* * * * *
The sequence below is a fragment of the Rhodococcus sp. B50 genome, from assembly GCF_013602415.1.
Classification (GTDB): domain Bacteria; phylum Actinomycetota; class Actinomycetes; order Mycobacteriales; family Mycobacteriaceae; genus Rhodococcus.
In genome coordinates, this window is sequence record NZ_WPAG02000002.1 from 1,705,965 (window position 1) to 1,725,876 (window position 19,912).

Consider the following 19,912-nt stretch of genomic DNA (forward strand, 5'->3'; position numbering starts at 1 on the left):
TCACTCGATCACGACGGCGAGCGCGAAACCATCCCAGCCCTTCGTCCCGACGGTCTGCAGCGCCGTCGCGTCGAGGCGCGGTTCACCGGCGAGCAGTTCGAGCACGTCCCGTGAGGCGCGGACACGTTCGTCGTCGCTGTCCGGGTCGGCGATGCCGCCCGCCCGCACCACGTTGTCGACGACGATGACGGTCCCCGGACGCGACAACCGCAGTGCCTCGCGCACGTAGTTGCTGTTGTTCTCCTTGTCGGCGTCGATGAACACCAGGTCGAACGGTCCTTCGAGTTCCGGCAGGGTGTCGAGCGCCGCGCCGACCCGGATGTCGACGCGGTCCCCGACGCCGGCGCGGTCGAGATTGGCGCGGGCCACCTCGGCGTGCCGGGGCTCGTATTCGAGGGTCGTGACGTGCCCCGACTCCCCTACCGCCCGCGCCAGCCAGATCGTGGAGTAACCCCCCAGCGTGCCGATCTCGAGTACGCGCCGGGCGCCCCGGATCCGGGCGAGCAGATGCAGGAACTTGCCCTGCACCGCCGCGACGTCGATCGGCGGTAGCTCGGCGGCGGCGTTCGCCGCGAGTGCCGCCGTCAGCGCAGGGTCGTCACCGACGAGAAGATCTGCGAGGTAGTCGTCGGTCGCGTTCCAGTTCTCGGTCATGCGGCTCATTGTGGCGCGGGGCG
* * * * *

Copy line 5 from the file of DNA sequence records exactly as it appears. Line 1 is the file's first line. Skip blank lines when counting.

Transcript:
TCACTCGATCACGACGGCGAGCGCGAAACCATCCCAGCCCTTCGTCCCGACGGTCTGCAGCGCCGTCGCGTCGAGGCGCGGTTCACCGGCGAGCAGTTCGAGCACGTCCCGTGAGGCGCGGACACGTTCGTCGTCGCTGTCCGGGTCGGCGATGCCGCCCGCCCGCACCACGTTGTCGACGACGATGACGGTCCCCGGACGCGACAACCGCAGTGCCTCGCGCACGTAGTTGCTGTTGTTCTCCTTGTCGGCGTCGATGAACACCAGGTCGAACGGTCCTTCGAGTTCCGGCAGGGTGTCGAGCGCCGCGCCGACCCGGATGTCGACGCGGTCCCCGACGCCGGCGCGGTCGAGATTGGCGCGGGCCACCTCGGCGTGCCGGGGCTCGTATTCGAGGGTCGTGACGTGCCCCGACTCCCCTACCGCCCGCGCCAGCCAGATCGTGGAGTAACCCCCCAGCGTGCCGATCTCGAGTACGCGCCGGGCGCCCCGGATCCGGGCGAGCAGATGCAGGAACTTGCCCTGCACCGCCGCGACGTCGATCGGCGGTAGCTCGGCGGCGGCGTTCGCCGCGAGTGCCGCCGTCAGCGCAGGGTCGTCACCGACGAGAAGATCTGCGAGGTAGTCGTCGGTCGCGTTCCAGTTCTCGGTCATGCGGCTCATTGTGGCGCGGGGCG